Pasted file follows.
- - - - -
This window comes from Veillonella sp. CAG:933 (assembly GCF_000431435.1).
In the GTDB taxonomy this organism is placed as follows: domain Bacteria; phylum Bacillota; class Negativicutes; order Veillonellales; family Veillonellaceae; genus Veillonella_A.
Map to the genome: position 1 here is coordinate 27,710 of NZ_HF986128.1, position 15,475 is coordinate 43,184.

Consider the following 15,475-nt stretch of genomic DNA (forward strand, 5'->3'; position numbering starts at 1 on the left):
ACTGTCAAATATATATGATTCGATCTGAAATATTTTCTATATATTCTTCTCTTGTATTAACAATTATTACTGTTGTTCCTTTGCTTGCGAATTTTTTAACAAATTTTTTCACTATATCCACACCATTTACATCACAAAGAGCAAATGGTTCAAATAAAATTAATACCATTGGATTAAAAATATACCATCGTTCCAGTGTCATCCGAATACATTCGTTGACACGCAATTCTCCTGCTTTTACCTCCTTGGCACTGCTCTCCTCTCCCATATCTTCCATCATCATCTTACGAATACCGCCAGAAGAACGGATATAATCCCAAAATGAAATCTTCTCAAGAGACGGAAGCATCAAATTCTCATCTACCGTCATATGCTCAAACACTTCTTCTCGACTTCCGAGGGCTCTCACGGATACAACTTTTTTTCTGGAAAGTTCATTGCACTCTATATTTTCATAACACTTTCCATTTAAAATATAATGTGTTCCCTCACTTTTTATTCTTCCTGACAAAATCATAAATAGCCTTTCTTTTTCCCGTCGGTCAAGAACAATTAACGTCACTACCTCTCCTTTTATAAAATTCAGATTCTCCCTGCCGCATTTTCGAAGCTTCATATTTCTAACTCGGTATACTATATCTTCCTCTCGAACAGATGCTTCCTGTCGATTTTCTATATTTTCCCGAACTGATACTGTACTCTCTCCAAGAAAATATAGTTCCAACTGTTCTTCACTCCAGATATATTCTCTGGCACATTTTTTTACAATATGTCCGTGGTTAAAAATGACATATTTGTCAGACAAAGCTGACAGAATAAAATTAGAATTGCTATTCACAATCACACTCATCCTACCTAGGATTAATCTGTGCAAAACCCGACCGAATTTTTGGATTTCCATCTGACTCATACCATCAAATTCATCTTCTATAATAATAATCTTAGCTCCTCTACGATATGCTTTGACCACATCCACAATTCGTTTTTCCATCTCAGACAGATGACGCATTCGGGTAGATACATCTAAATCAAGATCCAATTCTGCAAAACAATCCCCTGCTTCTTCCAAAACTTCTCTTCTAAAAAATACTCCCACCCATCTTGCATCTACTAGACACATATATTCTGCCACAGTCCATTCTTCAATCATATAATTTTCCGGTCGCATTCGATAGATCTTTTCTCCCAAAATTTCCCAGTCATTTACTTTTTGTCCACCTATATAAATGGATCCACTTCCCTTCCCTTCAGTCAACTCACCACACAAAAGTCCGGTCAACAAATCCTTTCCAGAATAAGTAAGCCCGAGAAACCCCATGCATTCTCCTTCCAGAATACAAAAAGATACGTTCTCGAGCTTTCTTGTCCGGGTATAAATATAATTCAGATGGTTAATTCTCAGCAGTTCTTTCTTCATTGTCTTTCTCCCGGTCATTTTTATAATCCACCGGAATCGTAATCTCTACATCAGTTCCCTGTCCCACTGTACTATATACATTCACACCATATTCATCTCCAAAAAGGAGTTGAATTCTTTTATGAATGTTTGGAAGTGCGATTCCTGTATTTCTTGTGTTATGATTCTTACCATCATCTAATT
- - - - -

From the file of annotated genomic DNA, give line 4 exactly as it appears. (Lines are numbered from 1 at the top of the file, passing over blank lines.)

Consider the following 15,475-nt stretch of genomic DNA (forward strand, 5'->3'; position numbering starts at 1 on the left):